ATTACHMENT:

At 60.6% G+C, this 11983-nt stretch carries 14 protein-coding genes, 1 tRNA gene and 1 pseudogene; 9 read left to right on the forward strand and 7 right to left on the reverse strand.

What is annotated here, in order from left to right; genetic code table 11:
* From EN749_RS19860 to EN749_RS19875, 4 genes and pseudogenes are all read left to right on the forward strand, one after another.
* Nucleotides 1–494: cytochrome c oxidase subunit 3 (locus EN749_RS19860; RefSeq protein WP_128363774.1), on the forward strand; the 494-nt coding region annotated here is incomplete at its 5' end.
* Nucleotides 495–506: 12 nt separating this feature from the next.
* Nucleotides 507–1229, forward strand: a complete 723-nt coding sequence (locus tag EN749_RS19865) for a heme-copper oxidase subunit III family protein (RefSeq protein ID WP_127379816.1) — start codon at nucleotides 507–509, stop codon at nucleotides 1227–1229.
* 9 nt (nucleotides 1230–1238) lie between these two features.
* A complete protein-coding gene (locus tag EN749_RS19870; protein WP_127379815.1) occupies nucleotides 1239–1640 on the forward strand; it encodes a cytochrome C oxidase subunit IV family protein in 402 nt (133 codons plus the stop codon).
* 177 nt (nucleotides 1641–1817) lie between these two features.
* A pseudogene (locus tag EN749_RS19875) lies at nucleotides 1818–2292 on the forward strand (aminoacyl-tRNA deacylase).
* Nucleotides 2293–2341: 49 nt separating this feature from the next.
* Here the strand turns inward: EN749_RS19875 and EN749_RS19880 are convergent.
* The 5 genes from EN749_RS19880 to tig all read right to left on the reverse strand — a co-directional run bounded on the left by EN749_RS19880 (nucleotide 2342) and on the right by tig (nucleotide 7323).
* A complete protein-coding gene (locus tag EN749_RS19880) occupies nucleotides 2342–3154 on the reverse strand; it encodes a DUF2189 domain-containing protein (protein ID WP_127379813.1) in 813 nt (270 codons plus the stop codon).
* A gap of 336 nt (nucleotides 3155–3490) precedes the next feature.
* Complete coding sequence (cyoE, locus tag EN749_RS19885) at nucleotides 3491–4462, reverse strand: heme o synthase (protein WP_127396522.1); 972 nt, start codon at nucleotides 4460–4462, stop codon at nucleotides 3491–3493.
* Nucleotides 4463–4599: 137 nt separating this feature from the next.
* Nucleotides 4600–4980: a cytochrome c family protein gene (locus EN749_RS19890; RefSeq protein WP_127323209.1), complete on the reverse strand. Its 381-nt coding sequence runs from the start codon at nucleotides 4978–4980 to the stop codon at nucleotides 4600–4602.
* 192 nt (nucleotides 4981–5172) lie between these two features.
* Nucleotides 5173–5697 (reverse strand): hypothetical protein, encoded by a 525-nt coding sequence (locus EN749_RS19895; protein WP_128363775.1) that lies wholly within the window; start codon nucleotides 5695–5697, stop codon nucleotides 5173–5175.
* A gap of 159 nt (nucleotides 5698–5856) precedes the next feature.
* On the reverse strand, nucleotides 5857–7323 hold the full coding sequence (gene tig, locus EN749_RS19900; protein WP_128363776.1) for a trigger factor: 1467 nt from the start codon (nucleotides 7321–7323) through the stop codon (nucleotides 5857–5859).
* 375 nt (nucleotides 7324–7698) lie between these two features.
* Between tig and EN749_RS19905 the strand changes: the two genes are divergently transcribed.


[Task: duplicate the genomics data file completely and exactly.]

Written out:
At 60.6% G+C, this 11983-nt stretch carries 14 protein-coding genes, 1 tRNA gene and 1 pseudogene; 9 read left to right on the forward strand and 7 right to left on the reverse strand.

What is annotated here, in order from left to right; genetic code table 11:
* From EN749_RS19860 to EN749_RS19875, 4 genes and pseudogenes are all read left to right on the forward strand, one after another.
* Nucleotides 1–494: cytochrome c oxidase subunit 3 (locus EN749_RS19860; RefSeq protein WP_128363774.1), on the forward strand; the 494-nt coding region annotated here is incomplete at its 5' end.
* Nucleotides 495–506: 12 nt separating this feature from the next.
* Nucleotides 507–1229, forward strand: a complete 723-nt coding sequence (locus tag EN749_RS19865) for a heme-copper oxidase subunit III family protein (RefSeq protein ID WP_127379816.1) — start codon at nucleotides 507–509, stop codon at nucleotides 1227–1229.
* 9 nt (nucleotides 1230–1238) lie between these two features.
* A complete protein-coding gene (locus tag EN749_RS19870; protein WP_127379815.1) occupies nucleotides 1239–1640 on the forward strand; it encodes a cytochrome C oxidase subunit IV family protein in 402 nt (133 codons plus the stop codon).
* 177 nt (nucleotides 1641–1817) lie between these two features.
* A pseudogene (locus tag EN749_RS19875) lies at nucleotides 1818–2292 on the forward strand (aminoacyl-tRNA deacylase).
* Nucleotides 2293–2341: 49 nt separating this feature from the next.
* Here the strand turns inward: EN749_RS19875 and EN749_RS19880 are convergent.
* The 5 genes from EN749_RS19880 to tig all read right to left on the reverse strand — a co-directional run bounded on the left by EN749_RS19880 (nucleotide 2342) and on the right by tig (nucleotide 7323).
* A complete protein-coding gene (locus tag EN749_RS19880) occupies nucleotides 2342–3154 on the reverse strand; it encodes a DUF2189 domain-containing protein (protein ID WP_127379813.1) in 813 nt (270 codons plus the stop codon).
* A gap of 336 nt (nucleotides 3155–3490) precedes the next feature.
* Complete coding sequence (cyoE, locus tag EN749_RS19885) at nucleotides 3491–4462, reverse strand: heme o synthase (protein WP_127396522.1); 972 nt, start codon at nucleotides 4460–4462, stop codon at nucleotides 3491–3493.
* Nucleotides 4463–4599: 137 nt separating this feature from the next.
* Nucleotides 4600–4980: a cytochrome c family protein gene (locus EN749_RS19890; RefSeq protein WP_127323209.1), complete on the reverse strand. Its 381-nt coding sequence runs from the start codon at nucleotides 4978–4980 to the stop codon at nucleotides 4600–4602.
* 192 nt (nucleotides 4981–5172) lie between these two features.
* Nucleotides 5173–5697 (reverse strand): hypothetical protein, encoded by a 525-nt coding sequence (locus EN749_RS19895; protein WP_128363775.1) that lies wholly within the window; start codon nucleotides 5695–5697, stop codon nucleotides 5173–5175.
* A gap of 159 nt (nucleotides 5698–5856) precedes the next feature.
* On the reverse strand, nucleotides 5857–7323 hold the full coding sequence (gene tig, locus EN749_RS19900; protein WP_128363776.1) for a trigger factor: 1467 nt from the start codon (nucleotides 7321–7323) through the stop codon (nucleotides 5857–5859).
* 375 nt (nucleotides 7324–7698) lie between these two features.
* Between tig and EN749_RS19905 the strand changes: the two genes are divergently transcribed.